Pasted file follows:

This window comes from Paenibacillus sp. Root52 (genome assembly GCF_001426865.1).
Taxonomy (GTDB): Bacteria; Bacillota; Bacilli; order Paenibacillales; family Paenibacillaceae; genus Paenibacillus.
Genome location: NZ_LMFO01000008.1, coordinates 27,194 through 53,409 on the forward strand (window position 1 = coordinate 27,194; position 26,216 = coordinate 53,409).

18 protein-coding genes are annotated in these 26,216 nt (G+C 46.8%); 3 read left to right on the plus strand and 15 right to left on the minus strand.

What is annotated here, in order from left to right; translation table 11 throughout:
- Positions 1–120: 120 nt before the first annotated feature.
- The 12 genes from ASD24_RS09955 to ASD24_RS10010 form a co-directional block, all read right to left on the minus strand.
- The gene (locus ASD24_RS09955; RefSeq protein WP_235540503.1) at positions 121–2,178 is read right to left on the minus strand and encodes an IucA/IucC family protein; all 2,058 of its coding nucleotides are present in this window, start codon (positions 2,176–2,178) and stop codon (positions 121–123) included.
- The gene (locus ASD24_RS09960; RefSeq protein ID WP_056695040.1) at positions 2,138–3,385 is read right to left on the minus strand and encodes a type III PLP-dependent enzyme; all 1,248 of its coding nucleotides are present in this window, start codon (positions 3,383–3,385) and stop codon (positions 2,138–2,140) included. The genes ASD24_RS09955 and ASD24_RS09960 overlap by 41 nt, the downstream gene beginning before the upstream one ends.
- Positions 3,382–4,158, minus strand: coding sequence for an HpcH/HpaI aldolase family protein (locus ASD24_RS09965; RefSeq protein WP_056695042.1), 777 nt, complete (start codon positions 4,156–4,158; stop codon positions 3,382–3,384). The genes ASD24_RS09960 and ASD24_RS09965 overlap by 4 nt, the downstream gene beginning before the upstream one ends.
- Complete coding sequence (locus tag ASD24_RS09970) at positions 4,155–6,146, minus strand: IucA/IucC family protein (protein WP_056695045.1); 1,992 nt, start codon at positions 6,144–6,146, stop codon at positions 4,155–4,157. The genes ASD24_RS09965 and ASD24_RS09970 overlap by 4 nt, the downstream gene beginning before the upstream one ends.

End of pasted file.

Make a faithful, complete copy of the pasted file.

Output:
This window comes from Paenibacillus sp. Root52 (genome assembly GCF_001426865.1).
Taxonomy (GTDB): Bacteria; Bacillota; Bacilli; order Paenibacillales; family Paenibacillaceae; genus Paenibacillus.
Genome location: NZ_LMFO01000008.1, coordinates 27,194 through 53,409 on the forward strand (window position 1 = coordinate 27,194; position 26,216 = coordinate 53,409).

18 protein-coding genes are annotated in these 26,216 nt (G+C 46.8%); 3 read left to right on the plus strand and 15 right to left on the minus strand.

What is annotated here, in order from left to right; translation table 11 throughout:
- Positions 1–120: 120 nt before the first annotated feature.
- The 12 genes from ASD24_RS09955 to ASD24_RS10010 form a co-directional block, all read right to left on the minus strand.
- The gene (locus ASD24_RS09955; RefSeq protein WP_235540503.1) at positions 121–2,178 is read right to left on the minus strand and encodes an IucA/IucC family protein; all 2,058 of its coding nucleotides are present in this window, start codon (positions 2,176–2,178) and stop codon (positions 121–123) included.
- The gene (locus ASD24_RS09960; RefSeq protein ID WP_056695040.1) at positions 2,138–3,385 is read right to left on the minus strand and encodes a type III PLP-dependent enzyme; all 1,248 of its coding nucleotides are present in this window, start codon (positions 3,383–3,385) and stop codon (positions 2,138–2,140) included. The genes ASD24_RS09955 and ASD24_RS09960 overlap by 41 nt, the downstream gene beginning before the upstream one ends.
- Positions 3,382–4,158, minus strand: coding sequence for an HpcH/HpaI aldolase family protein (locus ASD24_RS09965; RefSeq protein WP_056695042.1), 777 nt, complete (start codon positions 4,156–4,158; stop codon positions 3,382–3,384). The genes ASD24_RS09960 and ASD24_RS09965 overlap by 4 nt, the downstream gene beginning before the upstream one ends.
- Complete coding sequence (locus tag ASD24_RS09970) at positions 4,155–6,146, minus strand: IucA/IucC family protein (protein WP_056695045.1); 1,992 nt, start codon at positions 6,144–6,146, stop codon at positions 4,155–4,157. The genes ASD24_RS09965 and ASD24_RS09970 overlap by 4 nt, the downstream gene beginning before the upstream one ends.